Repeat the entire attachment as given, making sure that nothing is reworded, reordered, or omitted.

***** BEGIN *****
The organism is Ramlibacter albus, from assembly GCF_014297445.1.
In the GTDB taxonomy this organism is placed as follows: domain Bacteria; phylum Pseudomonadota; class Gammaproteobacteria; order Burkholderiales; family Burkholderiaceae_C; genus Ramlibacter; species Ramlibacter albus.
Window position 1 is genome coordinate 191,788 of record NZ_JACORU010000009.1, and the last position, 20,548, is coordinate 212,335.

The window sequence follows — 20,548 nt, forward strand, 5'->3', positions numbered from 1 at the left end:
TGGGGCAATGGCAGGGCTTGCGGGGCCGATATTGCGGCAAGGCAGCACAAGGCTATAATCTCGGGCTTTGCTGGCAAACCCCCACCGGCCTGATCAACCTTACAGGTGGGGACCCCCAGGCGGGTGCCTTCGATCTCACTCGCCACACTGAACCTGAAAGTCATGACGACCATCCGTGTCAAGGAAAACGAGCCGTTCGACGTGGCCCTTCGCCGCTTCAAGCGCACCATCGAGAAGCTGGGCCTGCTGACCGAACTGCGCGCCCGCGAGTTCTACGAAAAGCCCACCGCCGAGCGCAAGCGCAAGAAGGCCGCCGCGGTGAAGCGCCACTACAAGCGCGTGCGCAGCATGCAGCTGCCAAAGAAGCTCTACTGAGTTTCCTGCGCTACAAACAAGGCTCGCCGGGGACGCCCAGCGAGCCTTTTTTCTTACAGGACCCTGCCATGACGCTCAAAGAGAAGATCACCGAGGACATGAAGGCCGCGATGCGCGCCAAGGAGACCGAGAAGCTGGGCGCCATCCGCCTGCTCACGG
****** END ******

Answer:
The organism is Ramlibacter albus, from assembly GCF_014297445.1.
In the GTDB taxonomy this organism is placed as follows: domain Bacteria; phylum Pseudomonadota; class Gammaproteobacteria; order Burkholderiales; family Burkholderiaceae_C; genus Ramlibacter; species Ramlibacter albus.
Window position 1 is genome coordinate 191,788 of record NZ_JACORU010000009.1, and the last position, 20,548, is coordinate 212,335.

The window sequence follows — 20,548 nt, forward strand, 5'->3', positions numbered from 1 at the left end:
TGGGGCAATGGCAGGGCTTGCGGGGCCGATATTGCGGCAAGGCAGCACAAGGCTATAATCTCGGGCTTTGCTGGCAAACCCCCACCGGCCTGATCAACCTTACAGGTGGGGACCCCCAGGCGGGTGCCTTCGATCTCACTCGCCACACTGAACCTGAAAGTCATGACGACCATCCGTGTCAAGGAAAACGAGCCGTTCGACGTGGCCCTTCGCCGCTTCAAGCGCACCATCGAGAAGCTGGGCCTGCTGACCGAACTGCGCGCCCGCGAGTTCTACGAAAAGCCCACCGCCGAGCGCAAGCGCAAGAAGGCCGCCGCGGTGAAGCGCCACTACAAGCGCGTGCGCAGCATGCAGCTGCCAAAGAAGCTCTACTGAGTTTCCTGCGCTACAAACAAGGCTCGCCGGGGACGCCCAGCGAGCCTTTTTTCTTACAGGACCCTGCCATGACGCTCAAAGAGAAGATCACCGAGGACATGAAGGCCGCGATGCGCGCCAAGGAGACCGAGAAGCTGGGCGCCATCCGCCTGCTCACGG